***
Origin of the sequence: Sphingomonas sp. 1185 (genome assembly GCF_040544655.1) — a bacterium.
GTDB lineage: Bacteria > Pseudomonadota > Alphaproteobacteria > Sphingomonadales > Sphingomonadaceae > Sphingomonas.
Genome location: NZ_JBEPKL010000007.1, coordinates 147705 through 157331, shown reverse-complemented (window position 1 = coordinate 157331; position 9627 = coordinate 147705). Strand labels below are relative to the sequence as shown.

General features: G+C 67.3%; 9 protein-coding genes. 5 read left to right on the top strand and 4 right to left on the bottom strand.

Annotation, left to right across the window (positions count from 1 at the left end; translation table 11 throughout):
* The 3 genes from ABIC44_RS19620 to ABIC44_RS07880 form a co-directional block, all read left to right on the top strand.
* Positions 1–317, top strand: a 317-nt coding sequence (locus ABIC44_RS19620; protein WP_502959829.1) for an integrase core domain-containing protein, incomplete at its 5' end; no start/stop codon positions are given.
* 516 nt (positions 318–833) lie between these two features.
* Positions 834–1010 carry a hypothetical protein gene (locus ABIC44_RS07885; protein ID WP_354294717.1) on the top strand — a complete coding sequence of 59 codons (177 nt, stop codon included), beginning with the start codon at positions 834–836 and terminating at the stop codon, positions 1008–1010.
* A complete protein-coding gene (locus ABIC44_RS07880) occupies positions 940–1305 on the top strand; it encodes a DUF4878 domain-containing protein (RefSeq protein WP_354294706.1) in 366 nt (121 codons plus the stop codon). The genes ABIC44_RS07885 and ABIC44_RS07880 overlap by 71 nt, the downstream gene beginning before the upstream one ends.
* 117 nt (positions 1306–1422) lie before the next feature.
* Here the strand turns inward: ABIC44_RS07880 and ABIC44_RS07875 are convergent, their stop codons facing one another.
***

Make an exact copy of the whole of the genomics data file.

Origin of the sequence: Sphingomonas sp. 1185 (genome assembly GCF_040544655.1) — a bacterium.
GTDB lineage: Bacteria > Pseudomonadota > Alphaproteobacteria > Sphingomonadales > Sphingomonadaceae > Sphingomonas.
Genome location: NZ_JBEPKL010000007.1, coordinates 147705 through 157331, shown reverse-complemented (window position 1 = coordinate 157331; position 9627 = coordinate 147705). Strand labels below are relative to the sequence as shown.

General features: G+C 67.3%; 9 protein-coding genes. 5 read left to right on the top strand and 4 right to left on the bottom strand.

Annotation, left to right across the window (positions count from 1 at the left end; translation table 11 throughout):
* The 3 genes from ABIC44_RS19620 to ABIC44_RS07880 form a co-directional block, all read left to right on the top strand.
* Positions 1–317, top strand: a 317-nt coding sequence (locus ABIC44_RS19620; protein WP_502959829.1) for an integrase core domain-containing protein, incomplete at its 5' end; no start/stop codon positions are given.
* 516 nt (positions 318–833) lie between these two features.
* Positions 834–1010 carry a hypothetical protein gene (locus ABIC44_RS07885; protein ID WP_354294717.1) on the top strand — a complete coding sequence of 59 codons (177 nt, stop codon included), beginning with the start codon at positions 834–836 and terminating at the stop codon, positions 1008–1010.
* A complete protein-coding gene (locus ABIC44_RS07880) occupies positions 940–1305 on the top strand; it encodes a DUF4878 domain-containing protein (RefSeq protein WP_354294706.1) in 366 nt (121 codons plus the stop codon). The genes ABIC44_RS07885 and ABIC44_RS07880 overlap by 71 nt, the downstream gene beginning before the upstream one ends.
* 117 nt (positions 1306–1422) lie before the next feature.
* Here the strand turns inward: ABIC44_RS07880 and ABIC44_RS07875 are convergent, their stop codons facing one another.